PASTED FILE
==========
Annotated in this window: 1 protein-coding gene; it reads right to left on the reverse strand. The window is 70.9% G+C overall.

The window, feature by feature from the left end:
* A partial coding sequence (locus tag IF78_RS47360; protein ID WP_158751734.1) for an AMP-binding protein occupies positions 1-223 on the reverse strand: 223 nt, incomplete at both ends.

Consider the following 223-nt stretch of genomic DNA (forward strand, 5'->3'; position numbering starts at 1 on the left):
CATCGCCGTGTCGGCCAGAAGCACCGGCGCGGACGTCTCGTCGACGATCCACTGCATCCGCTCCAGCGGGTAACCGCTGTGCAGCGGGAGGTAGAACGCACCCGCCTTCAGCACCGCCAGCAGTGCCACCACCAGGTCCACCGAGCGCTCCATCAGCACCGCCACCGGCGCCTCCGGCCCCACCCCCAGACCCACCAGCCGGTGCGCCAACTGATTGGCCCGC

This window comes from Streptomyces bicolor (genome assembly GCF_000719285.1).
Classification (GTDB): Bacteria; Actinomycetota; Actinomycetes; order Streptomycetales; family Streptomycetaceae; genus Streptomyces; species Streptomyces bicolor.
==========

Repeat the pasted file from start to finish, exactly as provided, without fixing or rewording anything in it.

Annotated in this window: 1 protein-coding gene; it reads right to left on the reverse strand. The window is 70.9% G+C overall.

The window, feature by feature from the left end:
* A partial coding sequence (locus tag IF78_RS47360; protein ID WP_158751734.1) for an AMP-binding protein occupies positions 1-223 on the reverse strand: 223 nt, incomplete at both ends.

Consider the following 223-nt stretch of genomic DNA (forward strand, 5'->3'; position numbering starts at 1 on the left):
CATCGCCGTGTCGGCCAGAAGCACCGGCGCGGACGTCTCGTCGACGATCCACTGCATCCGCTCCAGCGGGTAACCGCTGTGCAGCGGGAGGTAGAACGCACCCGCCTTCAGCACCGCCAGCAGTGCCACCACCAGGTCCACCGAGCGCTCCATCAGCACCGCCACCGGCGCCTCCGGCCCCACCCCCAGACCCACCAGCCGGTGCGCCAACTGATTGGCCCGC

This window comes from Streptomyces bicolor (genome assembly GCF_000719285.1).
Classification (GTDB): Bacteria; Actinomycetota; Actinomycetes; order Streptomycetales; family Streptomycetaceae; genus Streptomyces; species Streptomyces bicolor.